The Relationship of Fennell Phases to Symptoms among Patients With Chronic Fatigue Syndrome – Source: Evaluation and the Health Professions, Aug 20, 2009

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[Note: the Fennell Phases represent the framework of a chronic illness case-management approach developed by rehabilitation consultant Patricia Fennell. To read more about this approach, visit Fennell’s website. Dr. Jason, a clinical/community psychologist, leads the ME/CFS research team at DePaul University, dedicated to developing ways to help patients in a community health context.]

The Fennell Phase Inventory (FPI) is an instrument designed to measure phases of the illnesses known as Myalgic Encephalomyelitis/chronic fatigue syndrome (ME/CFS).

The current study explored how the FPI was related to physical and psychological functioning as well as coping style.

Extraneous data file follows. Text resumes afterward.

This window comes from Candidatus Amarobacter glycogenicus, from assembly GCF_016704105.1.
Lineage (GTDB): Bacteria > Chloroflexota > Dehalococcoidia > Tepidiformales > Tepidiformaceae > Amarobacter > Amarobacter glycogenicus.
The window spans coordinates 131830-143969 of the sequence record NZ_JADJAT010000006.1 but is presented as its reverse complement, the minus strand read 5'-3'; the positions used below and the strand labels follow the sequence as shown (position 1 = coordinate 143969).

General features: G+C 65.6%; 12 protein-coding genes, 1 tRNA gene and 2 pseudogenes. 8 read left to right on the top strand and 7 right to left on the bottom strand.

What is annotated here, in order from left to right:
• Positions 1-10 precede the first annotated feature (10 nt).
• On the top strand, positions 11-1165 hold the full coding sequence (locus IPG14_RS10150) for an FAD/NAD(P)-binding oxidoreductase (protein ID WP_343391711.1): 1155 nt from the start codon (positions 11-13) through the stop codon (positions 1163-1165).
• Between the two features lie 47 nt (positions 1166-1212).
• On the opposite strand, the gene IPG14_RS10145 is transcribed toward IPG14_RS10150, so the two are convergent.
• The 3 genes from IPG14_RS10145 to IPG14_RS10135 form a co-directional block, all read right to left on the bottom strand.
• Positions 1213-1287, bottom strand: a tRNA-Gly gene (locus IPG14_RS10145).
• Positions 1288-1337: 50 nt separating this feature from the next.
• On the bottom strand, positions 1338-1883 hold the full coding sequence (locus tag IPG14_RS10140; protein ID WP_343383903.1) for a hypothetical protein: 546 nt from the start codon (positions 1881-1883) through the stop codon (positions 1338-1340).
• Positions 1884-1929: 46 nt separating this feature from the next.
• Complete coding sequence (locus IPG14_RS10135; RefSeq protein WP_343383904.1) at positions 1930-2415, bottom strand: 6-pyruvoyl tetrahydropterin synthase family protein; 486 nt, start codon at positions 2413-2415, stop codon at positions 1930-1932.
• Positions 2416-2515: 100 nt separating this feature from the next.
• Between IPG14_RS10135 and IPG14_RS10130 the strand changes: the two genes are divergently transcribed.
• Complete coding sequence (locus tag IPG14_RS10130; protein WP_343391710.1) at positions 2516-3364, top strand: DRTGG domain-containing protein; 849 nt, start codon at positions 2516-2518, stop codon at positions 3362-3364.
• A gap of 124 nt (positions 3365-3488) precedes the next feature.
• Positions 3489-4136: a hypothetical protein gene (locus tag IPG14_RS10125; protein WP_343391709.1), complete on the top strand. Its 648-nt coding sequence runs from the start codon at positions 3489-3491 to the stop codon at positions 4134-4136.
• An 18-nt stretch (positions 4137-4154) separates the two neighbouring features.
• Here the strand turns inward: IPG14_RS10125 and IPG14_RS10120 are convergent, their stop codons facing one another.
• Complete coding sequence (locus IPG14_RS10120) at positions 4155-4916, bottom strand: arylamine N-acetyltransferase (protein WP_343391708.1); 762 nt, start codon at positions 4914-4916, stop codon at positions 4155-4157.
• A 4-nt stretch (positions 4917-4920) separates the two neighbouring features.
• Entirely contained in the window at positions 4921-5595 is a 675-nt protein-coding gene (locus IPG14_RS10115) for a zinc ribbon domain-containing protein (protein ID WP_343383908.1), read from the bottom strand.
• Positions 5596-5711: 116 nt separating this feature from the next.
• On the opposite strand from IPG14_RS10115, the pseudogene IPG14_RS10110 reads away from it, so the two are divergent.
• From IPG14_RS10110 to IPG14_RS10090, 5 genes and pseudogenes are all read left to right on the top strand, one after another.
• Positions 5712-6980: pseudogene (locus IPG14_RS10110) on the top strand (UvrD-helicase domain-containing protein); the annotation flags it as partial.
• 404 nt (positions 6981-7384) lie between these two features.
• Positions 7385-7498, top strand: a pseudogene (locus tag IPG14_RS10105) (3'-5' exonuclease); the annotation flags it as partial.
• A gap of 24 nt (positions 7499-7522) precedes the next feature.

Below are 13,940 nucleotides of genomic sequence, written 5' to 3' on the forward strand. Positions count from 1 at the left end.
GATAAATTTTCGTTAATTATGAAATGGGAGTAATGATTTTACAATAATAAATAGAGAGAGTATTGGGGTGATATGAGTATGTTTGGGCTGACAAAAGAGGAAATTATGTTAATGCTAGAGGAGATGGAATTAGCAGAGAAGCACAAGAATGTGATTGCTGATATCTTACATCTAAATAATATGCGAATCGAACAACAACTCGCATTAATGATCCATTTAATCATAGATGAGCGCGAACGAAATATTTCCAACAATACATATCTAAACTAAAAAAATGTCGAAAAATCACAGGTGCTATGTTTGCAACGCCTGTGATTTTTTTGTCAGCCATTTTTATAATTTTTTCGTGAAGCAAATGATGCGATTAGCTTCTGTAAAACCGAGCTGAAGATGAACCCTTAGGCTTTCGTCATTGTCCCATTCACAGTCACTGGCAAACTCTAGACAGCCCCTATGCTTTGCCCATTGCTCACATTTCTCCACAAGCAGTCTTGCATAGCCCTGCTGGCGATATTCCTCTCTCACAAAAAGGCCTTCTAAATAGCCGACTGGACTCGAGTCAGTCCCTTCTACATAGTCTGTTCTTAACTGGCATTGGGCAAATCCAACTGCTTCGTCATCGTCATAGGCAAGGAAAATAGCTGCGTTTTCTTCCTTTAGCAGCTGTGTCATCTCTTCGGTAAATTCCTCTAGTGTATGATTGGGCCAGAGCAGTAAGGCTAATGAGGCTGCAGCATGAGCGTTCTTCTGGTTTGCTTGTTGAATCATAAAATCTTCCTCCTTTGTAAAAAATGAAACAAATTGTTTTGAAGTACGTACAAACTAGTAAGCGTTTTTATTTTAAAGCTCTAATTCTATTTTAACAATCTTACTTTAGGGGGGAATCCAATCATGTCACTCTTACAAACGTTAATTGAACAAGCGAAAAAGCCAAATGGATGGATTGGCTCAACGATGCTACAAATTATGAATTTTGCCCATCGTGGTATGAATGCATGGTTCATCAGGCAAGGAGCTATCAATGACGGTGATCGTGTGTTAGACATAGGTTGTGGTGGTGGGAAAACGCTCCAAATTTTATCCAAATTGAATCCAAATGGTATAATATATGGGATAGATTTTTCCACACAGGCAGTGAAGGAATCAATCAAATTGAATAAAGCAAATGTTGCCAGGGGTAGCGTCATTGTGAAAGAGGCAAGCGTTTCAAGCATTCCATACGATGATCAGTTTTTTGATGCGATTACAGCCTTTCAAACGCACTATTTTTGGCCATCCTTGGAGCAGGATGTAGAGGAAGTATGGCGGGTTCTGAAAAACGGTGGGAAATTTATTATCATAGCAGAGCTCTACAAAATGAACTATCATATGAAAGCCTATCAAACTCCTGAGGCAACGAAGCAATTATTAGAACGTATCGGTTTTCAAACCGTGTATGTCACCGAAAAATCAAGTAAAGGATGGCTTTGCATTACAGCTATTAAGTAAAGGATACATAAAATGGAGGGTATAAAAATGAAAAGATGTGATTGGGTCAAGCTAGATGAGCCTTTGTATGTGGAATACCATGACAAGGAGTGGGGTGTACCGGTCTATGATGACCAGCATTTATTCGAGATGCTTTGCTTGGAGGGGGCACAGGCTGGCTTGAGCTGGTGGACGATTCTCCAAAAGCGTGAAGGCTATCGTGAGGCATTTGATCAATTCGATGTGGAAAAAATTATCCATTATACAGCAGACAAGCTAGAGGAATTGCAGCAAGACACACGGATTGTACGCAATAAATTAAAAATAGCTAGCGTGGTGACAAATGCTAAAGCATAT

Based on FPI scores, 111 adults with ME/CFS were placed in one of three groups: crisis, stabilization, or resolution.

Results showed that the crisis group demonstrated significantly worse functioning than at least one other group for depression, quality of life, mental functioning, anxiety, and self-efficacy; and utilized less adaptive coping styles.

• These results indicate that patients with ME/CFS who are in the crisis phase tend to experience more severe psychological and physical symptoms and utilize poorer coping strategies.

• Those in the resolution phase maintain the most adaptive coping strategies.

Implications for these findings are discussed.

Source: Evaluation and the Health Professions, Aug 20, 2009. PMID: 19696083, by Reynolds NJ, Brown MM, Jason LA. DePaul University, Chicago, Illinois, USA. [E-mail: ljason@depaul.edu]

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